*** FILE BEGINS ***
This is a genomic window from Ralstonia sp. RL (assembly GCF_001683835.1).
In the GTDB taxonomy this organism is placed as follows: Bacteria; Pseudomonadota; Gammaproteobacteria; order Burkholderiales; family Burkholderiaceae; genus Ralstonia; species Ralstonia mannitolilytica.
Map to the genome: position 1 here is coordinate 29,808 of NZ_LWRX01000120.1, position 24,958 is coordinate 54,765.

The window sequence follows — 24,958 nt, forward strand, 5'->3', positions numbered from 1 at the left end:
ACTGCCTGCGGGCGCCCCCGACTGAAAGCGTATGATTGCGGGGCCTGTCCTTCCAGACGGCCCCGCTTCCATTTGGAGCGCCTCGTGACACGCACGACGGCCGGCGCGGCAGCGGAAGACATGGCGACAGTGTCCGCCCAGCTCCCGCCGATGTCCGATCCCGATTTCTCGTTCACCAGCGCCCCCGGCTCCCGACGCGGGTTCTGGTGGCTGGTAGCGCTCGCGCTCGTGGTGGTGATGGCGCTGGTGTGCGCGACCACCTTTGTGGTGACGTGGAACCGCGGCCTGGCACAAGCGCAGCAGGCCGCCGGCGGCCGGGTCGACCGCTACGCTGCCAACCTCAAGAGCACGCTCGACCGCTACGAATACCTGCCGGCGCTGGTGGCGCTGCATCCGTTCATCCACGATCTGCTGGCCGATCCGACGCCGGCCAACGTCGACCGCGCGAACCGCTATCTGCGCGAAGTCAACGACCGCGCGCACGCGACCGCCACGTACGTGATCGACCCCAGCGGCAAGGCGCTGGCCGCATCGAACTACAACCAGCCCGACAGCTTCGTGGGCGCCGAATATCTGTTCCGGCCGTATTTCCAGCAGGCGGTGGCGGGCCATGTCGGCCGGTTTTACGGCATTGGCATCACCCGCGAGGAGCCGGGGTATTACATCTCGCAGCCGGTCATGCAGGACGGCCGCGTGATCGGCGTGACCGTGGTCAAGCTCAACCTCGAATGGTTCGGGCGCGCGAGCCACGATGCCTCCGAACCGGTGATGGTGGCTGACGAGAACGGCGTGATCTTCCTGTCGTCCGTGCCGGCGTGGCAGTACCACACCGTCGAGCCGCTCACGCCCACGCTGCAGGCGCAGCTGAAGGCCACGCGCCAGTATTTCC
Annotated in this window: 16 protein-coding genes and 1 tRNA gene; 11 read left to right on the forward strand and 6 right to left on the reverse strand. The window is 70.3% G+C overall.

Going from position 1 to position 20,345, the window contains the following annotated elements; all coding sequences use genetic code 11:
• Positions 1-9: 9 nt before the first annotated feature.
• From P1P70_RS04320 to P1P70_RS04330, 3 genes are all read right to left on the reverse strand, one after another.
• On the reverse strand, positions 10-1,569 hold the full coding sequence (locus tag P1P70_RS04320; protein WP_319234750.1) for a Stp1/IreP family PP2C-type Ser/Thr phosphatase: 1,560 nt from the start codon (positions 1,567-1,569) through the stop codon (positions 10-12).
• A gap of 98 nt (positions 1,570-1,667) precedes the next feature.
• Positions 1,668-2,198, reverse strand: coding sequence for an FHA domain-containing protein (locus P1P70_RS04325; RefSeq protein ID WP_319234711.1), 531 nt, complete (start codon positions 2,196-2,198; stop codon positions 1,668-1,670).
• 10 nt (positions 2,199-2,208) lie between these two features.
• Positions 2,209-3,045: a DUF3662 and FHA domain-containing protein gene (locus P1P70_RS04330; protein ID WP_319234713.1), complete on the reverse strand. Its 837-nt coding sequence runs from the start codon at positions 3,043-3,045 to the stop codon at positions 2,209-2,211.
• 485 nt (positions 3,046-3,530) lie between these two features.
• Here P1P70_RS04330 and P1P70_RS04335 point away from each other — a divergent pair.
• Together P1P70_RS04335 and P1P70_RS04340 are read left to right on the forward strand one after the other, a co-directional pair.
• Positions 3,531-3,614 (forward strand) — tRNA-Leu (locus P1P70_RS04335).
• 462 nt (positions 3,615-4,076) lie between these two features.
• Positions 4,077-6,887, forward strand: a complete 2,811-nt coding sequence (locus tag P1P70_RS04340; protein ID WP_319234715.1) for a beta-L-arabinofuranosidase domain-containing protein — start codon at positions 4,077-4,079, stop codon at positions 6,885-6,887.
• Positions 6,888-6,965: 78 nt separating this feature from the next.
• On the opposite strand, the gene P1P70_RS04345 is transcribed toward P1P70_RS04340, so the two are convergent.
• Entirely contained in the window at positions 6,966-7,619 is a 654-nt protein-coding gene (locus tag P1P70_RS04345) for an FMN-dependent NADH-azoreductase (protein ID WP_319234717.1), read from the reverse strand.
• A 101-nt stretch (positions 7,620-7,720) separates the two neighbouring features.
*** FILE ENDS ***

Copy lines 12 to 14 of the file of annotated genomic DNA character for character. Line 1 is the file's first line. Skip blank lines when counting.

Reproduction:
• Positions 1,668-2,198, reverse strand: coding sequence for an FHA domain-containing protein (locus P1P70_RS04325; RefSeq protein ID WP_319234711.1), 531 nt, complete (start codon positions 2,196-2,198; stop codon positions 1,668-1,670).
• 10 nt (positions 2,199-2,208) lie between these two features.
• Positions 2,209-3,045: a DUF3662 and FHA domain-containing protein gene (locus P1P70_RS04330; protein ID WP_319234713.1), complete on the reverse strand. Its 837-nt coding sequence runs from the start codon at positions 3,043-3,045 to the stop codon at positions 2,209-2,211.